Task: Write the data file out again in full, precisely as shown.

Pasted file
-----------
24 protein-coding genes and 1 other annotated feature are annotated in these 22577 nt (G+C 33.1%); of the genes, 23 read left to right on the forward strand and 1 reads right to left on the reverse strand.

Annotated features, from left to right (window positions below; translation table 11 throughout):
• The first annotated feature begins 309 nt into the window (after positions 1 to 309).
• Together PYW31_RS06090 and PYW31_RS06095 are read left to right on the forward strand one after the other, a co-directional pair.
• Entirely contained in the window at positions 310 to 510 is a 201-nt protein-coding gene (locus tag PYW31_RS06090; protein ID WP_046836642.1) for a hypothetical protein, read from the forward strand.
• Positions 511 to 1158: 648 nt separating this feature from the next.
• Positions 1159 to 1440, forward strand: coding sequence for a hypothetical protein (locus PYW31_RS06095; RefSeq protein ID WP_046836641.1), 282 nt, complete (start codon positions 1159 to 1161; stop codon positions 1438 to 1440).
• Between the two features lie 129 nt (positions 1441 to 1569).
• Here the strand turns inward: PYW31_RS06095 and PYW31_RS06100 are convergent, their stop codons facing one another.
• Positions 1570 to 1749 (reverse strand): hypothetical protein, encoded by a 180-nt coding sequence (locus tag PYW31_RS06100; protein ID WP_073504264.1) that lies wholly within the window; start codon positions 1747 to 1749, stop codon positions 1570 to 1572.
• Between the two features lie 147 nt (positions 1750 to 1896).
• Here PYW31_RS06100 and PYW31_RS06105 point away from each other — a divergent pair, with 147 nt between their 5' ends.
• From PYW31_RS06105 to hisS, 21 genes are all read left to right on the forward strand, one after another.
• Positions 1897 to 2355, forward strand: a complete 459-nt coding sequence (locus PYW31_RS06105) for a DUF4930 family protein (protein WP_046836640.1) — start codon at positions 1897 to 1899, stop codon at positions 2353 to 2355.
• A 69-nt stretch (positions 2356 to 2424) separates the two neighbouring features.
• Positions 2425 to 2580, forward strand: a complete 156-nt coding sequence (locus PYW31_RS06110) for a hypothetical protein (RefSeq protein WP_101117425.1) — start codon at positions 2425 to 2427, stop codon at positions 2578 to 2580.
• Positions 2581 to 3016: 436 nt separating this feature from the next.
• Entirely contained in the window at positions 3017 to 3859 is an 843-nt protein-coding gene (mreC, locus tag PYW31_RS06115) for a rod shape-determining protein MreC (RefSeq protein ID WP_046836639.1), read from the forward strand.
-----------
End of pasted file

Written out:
24 protein-coding genes and 1 other annotated feature are annotated in these 22577 nt (G+C 33.1%); of the genes, 23 read left to right on the forward strand and 1 reads right to left on the reverse strand.

Annotated features, from left to right (window positions below; translation table 11 throughout):
• The first annotated feature begins 309 nt into the window (after positions 1 to 309).
• Together PYW31_RS06090 and PYW31_RS06095 are read left to right on the forward strand one after the other, a co-directional pair.
• Entirely contained in the window at positions 310 to 510 is a 201-nt protein-coding gene (locus tag PYW31_RS06090; protein ID WP_046836642.1) for a hypothetical protein, read from the forward strand.
• Positions 511 to 1158: 648 nt separating this feature from the next.
• Positions 1159 to 1440, forward strand: coding sequence for a hypothetical protein (locus PYW31_RS06095; RefSeq protein ID WP_046836641.1), 282 nt, complete (start codon positions 1159 to 1161; stop codon positions 1438 to 1440).
• Between the two features lie 129 nt (positions 1441 to 1569).
• Here the strand turns inward: PYW31_RS06095 and PYW31_RS06100 are convergent, their stop codons facing one another.
• Positions 1570 to 1749 (reverse strand): hypothetical protein, encoded by a 180-nt coding sequence (locus tag PYW31_RS06100; protein ID WP_073504264.1) that lies wholly within the window; start codon positions 1747 to 1749, stop codon positions 1570 to 1572.
• Between the two features lie 147 nt (positions 1750 to 1896).
• Here PYW31_RS06100 and PYW31_RS06105 point away from each other — a divergent pair, with 147 nt between their 5' ends.
• From PYW31_RS06105 to hisS, 21 genes are all read left to right on the forward strand, one after another.
• Positions 1897 to 2355, forward strand: a complete 459-nt coding sequence (locus PYW31_RS06105) for a DUF4930 family protein (protein WP_046836640.1) — start codon at positions 1897 to 1899, stop codon at positions 2353 to 2355.
• A 69-nt stretch (positions 2356 to 2424) separates the two neighbouring features.
• Positions 2425 to 2580, forward strand: a complete 156-nt coding sequence (locus PYW31_RS06110) for a hypothetical protein (RefSeq protein WP_101117425.1) — start codon at positions 2425 to 2427, stop codon at positions 2578 to 2580.
• Positions 2581 to 3016: 436 nt separating this feature from the next.
• Entirely contained in the window at positions 3017 to 3859 is an 843-nt protein-coding gene (mreC, locus tag PYW31_RS06115) for a rod shape-determining protein MreC (RefSeq protein ID WP_046836639.1), read from the forward strand.